In a string of disturbing tweets Thursday afternoon, Vox Senior Correspondent and co-founder Matthew Yglesias actually justified a mob of left-wing Antifa activists surrounding the home of Fox News anchor Tucker Carlson and terrorizing his family. Even as other journalists and pundits across the political spectrum condemned the incident, Yglesisas insisted that he “cannot empathize” with Carlson or his family.
In response to liberal Washington Post columnist Karen Tumulty denouncing the actions of the Antifa thugs via Twitter, Yglesias launched his offensive tweetstorm by proclaiming: “I think the idea behind terrorizing his family, like it or not as a strategy, is to make them feel some of the fear that the victims of MAGA-inspired violence feel thanks to the non-stop racial incitement coming from Tucker, Trump, etc.”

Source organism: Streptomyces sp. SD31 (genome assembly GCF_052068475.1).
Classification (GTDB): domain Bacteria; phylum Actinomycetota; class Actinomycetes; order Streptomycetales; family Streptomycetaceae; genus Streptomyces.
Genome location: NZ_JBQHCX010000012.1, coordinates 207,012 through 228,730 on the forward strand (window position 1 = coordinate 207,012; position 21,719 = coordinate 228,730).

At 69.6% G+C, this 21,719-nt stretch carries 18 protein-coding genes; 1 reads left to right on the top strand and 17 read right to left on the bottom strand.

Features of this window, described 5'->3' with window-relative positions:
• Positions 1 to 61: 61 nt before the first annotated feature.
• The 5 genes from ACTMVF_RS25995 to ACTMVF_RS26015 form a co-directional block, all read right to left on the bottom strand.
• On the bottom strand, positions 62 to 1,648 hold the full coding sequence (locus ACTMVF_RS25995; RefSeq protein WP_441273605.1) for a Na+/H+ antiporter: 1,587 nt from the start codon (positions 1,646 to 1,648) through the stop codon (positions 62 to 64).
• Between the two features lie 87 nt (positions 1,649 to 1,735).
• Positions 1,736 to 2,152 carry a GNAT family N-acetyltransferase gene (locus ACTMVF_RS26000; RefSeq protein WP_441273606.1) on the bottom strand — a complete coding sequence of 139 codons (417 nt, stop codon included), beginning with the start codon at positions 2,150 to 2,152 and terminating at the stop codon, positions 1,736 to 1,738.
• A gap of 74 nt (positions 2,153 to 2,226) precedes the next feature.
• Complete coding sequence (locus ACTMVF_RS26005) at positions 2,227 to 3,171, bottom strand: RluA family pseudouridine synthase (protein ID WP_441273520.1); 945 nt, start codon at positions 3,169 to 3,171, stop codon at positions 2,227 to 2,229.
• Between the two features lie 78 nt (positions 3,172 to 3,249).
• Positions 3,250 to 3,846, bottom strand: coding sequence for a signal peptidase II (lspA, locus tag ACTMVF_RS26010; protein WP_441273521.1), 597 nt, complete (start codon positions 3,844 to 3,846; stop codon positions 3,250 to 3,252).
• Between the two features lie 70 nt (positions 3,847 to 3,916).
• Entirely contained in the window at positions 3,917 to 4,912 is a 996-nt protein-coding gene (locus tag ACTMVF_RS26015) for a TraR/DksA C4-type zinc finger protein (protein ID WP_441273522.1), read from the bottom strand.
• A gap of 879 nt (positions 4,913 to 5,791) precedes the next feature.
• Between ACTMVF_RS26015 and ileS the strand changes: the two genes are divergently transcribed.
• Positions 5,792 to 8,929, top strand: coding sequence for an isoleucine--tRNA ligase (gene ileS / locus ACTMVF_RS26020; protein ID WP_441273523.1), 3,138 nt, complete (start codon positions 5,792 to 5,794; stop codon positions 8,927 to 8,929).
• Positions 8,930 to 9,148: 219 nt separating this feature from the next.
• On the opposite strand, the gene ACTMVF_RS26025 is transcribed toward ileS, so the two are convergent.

Replying to strong push-back from even fellow liberals, Yglesias amazingly doubled down, even scolding people for expressing sympathy for the Carlson family: “I agree that this is probably not tactically sound but if your instinct is to empathize with the fear of the Carlson family rather than with the fear of his victims then you should take a moment to reflect on why that is.”
Moments later, he declared: “I honestly cannot empathize with Tucker Carlson’s wife at all — I agree that protesting at her house was tactically unwise and shouldn’t be done — but I am utterly unable to identify with her plight on any level.”
The Twitter tirade finally came to an end after one his online followers, George Mason University Economics Professor Bryan Caplan, advised him: “Don't publicly speak when you’re upset. Especially if you are well-aware that you’ve spoken rashly in the past.” Yglesias agreed: “This is good advice and I’m gonna try to take it and stop tweeting for a bit.”
If he’s going to excuse and even rationalize dangerous harassment of those he disagrees with, perhaps Yglesias should stay off Twitter altogether.